Courtesy Gary Nissen
Aug. 13, 2019
Gift ignites Social Work Indigenous Circle
Gary Nissen’s approach to philanthropy feels like it’s soaked into his DNA. He talks about giving his time and money in a way that seems to beg the question: Why wouldn’t someone do this? Nissen’s mindset likely came from the way he was raised, a household where giving back was both important and expected.
“My mother was a big inspiration,” reflects Nissen. “I had a lot of chats with her about the responsibilities that come with privilege and success. She was just an amazing, kind, generous person, and she inspired a lot of people.”
Nissen, who describes himself as “semi-retired,” is the former head of Dome Britannia Properties. However, he seems to keep pretty busy with his company Canadian Avatar Investments and his many philanthropic endeavours. He’s a longtime champion for Inn from the Cold, where he created Claire’s Campaign in honour of his mother. The charity provides emergency shelter services and long-term housing solutions for families, and programming for young mothers and children.
Nissen says that working with Inn from the Cold helped he and his partner, Dina Klopp, become more aware of the issues facing Indigenous Peoples in Alberta. “I'm learning more about what many of those people have been through with residential schools,” he says. “I’ve had a chance to meet a number of families to understand a little bit more about the struggles they go through. So, it’s something I’ve had on my radar for a while; how can I maybe help a bit more in this area?
“I also like to support initiatives that give young people a hand up, not a hand out [Nissen is also a huge supporter of Big Brothers and Sisters] so the Social Work Indigenous Circle felt like a natural fit.”
Social Work Social Work Indigenous Circle
The unique opportunity that Nissen is igniting is an innovative program created by the Faculty of Social Work called the Indigenous Social Work Indigenous Circle (SWIC). The SWIC will partner with Indigenous youth who have “aged out” of foster care, providing them with culturally based supports, educational opportunities, and the personal and economic support needed to successfully pursue a social work degree.
“I’m thrilled that Gary Nissen has chosen to support this program, which I believe will address a number of important issues for the social work profession, for the university and for Albertans,” says Dr. Jackie Sieppert, dean of the Faculty of Social Work. “It’s really a first for Canada.”
The SWIC will be led by Sieppert, along with Indigenous Elders and community leaders.
Approach could lead to transformational change for child welfare in Canada.
First Nations, Inuit and Métis children under age 14 make up 52.2 per cent of all children in Canadian foster care. In Alberta, a staggering 73.4 per cent of children in care are Indigenous.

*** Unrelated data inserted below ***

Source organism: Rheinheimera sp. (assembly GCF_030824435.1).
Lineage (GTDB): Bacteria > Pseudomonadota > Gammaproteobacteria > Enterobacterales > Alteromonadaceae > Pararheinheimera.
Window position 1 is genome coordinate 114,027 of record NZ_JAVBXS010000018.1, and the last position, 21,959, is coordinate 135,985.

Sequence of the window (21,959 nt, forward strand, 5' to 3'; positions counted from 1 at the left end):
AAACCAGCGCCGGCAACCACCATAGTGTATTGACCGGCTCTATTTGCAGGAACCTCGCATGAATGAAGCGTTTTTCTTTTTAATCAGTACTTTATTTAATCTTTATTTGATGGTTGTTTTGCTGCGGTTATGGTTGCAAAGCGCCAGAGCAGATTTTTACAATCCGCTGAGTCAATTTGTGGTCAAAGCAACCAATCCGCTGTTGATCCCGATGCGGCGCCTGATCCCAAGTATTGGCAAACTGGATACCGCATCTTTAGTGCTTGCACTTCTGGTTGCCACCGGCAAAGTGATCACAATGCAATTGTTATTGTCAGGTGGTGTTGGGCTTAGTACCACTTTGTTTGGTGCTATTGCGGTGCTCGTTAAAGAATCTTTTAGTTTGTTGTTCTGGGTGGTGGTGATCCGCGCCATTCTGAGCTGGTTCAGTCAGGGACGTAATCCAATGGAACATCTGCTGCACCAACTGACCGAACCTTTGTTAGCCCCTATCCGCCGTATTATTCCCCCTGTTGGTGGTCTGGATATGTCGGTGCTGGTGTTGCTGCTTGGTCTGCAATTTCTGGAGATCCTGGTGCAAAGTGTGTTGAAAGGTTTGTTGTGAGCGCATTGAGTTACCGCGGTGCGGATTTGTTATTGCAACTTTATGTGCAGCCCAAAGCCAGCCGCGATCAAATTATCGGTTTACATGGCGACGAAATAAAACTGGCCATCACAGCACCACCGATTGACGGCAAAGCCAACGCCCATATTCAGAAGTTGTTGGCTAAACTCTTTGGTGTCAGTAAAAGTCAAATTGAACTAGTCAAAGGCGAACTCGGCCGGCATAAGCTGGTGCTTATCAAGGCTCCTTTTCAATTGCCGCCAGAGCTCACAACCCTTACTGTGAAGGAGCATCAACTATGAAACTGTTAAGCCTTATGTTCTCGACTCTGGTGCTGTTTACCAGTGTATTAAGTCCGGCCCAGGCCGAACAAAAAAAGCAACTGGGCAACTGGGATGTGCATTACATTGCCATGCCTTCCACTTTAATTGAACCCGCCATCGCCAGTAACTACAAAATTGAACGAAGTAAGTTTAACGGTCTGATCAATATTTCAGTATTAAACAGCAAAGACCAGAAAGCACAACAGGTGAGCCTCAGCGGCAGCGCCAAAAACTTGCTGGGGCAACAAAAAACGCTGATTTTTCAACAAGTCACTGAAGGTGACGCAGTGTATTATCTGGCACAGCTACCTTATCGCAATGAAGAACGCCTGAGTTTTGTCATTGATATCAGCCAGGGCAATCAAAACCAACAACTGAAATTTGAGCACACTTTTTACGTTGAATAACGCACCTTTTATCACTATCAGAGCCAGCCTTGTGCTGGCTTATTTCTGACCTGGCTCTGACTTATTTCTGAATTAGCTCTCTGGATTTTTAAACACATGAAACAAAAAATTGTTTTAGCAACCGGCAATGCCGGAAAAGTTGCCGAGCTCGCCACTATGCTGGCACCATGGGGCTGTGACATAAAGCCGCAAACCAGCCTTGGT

“Addressing this issue has been a primary concern of the social work profession, and indeed of this faculty,” says Sieppert. “The scholars we’ll be recruiting are experts in the child welfare system through their lived experience. Who better to lead needed change in Canada’s child-welfare system than someone who has lived it?
“In a way, this program isn’t really ‘for them’ — it really will be ‘by them.’ I think it could be transformational.”
The Social Work Indigenous Circle will also help to address the issue of under-representation of Indigenous youth in post-secondary education.
Program will integrate Indigenous perspectives and ways of knowing into curriculum
In creating the SWIC the Faculty of Social Work will also be reshaped with the goal of preserving Indigenous culture by integrating Indigenous perspectives, histories and language in the academy’s curriculum.
“In consultation with traditional knowledge-keepers, we intend to create, implement and evaluate practices for the increased recruitment, admission, enrolment, retention and success of Indigenous students,” Sieppert says. “Our goal is to ensure that the [faculty’s] infrastructure and curricula respect Indigenous cultural protocols, minimize barriers to student engagement, and increase opportunities to work with Indigenous communities as authentic and equal learning partners.”
For his part, Nissen hopes the SWIC will also “flip the script” on racist narratives and inspire more compassion.
“Part of this, for me, is to educate other people and open their eyes a bit, too,” he says. “To say, ‘Let's not be judging. Let’s try and understand.’ There are multigenerational challenges to overcome, and it might take a generation, two generations or three generations to really support Indigenous people to get back on a solid footing.
“Racism is certainly one of the things that bothers me the most. People are people, and everybody deserves a fair chance.”